Insurance 'redlining' scrutinized by House panel.
California Commissioner John Garamendi displayed a map of the city of San Francisco to members of the subcommittee to highlight neighborhoods without access to insurance coverage. Garamendi, who is conducting a study of insurance coverage in response to last year's civil disturbances in Los Angeles, explained that insurance companies avoid insuring areas primarily populated by minorities, because they are looked at as not being as profitable as other communities.
Garamendi said his office is reviewing allegations that when insurance companies do write policies in low-income and minority communities, they provide services inferior to those provided in other communities.
Reverend Charles Cummings Jr., treasurer of the Washington D.C.-based Association of Community Organizations for Reform Now (ACORN), testified that insurance companies use a variety of techniques to avoid business in low-income, and minority communities, causing small businesses to lose their competitiveness compared to their suburban counterparts, housing stock to deteriorate or be abandoned, and residents who can afford to do so to leave their neighborhood.
Cummings told the committee that his organization has devised a ten point plan to aid the problem of redlining in cities. The ten point plan would require disclosure of homeowners policies written by carriers on a census tract basis.
The plan would also require the disclosure of underwriting criteria and of agent location, expansion of the Fair Housing Initiatives Program for testing of insurance companies, and Justice Department enforcement of violations of the Fair Housing Act by insurance companies. Lastly, the plan would subject insurance companies to community support requirements comparable to the community reinvestment obligations of banks and thrifts.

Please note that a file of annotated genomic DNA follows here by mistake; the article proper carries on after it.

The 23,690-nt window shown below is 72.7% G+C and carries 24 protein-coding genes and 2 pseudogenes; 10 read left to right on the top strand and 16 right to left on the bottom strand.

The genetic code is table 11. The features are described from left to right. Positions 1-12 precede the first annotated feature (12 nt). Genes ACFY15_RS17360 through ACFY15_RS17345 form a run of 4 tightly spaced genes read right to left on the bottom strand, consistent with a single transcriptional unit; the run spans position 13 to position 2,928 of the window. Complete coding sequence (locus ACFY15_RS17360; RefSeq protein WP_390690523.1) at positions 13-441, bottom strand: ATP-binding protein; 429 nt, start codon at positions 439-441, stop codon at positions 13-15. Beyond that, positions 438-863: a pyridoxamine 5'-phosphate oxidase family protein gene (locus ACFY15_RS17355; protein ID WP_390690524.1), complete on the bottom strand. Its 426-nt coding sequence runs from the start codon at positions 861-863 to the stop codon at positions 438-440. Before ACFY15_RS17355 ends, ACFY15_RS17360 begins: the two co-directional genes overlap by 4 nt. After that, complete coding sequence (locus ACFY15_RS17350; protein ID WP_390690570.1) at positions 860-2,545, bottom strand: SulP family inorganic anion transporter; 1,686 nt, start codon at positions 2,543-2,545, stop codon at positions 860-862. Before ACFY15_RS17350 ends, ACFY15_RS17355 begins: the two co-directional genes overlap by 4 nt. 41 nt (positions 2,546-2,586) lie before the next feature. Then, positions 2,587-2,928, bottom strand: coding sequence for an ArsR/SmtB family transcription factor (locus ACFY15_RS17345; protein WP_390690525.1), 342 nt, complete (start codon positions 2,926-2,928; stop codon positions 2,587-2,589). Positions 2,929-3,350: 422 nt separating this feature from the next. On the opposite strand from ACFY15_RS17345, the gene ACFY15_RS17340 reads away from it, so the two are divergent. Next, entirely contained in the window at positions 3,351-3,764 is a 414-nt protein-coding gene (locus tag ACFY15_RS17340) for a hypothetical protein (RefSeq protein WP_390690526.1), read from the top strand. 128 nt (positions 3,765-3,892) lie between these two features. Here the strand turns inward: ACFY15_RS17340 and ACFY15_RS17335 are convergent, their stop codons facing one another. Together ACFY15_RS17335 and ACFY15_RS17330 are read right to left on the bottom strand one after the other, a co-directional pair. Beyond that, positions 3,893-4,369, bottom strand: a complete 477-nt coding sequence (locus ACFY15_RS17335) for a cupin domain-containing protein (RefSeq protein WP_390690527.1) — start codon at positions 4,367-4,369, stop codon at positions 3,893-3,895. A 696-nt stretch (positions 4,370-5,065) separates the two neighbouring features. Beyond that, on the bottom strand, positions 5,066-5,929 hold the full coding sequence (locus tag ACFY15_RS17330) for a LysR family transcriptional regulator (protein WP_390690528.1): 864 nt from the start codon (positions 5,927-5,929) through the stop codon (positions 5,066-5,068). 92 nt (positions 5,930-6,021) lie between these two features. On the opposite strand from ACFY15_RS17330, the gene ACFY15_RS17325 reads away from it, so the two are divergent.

Kennedy, whose committee is reviewing the role of rederally unregulated insurance companies responded: 'When minority citizens must pay more for less, even though they have excellent claim histories, when agents are told by their companieS not to do business in minority and working-- class neighborhoods, and when insurance products are marketed primarily for the upscale and the suburban, then a pattern of conduct by the industry begins to emerge that demands Congressional scrutiny."
Richard Gordon, an intern in NLC's Center for Policy and Federal Relations, is a senior studying urban management and policy at Indiana University.
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|Publication:||Nation's Cities Weekly|
|Date:||Mar 1, 1993|
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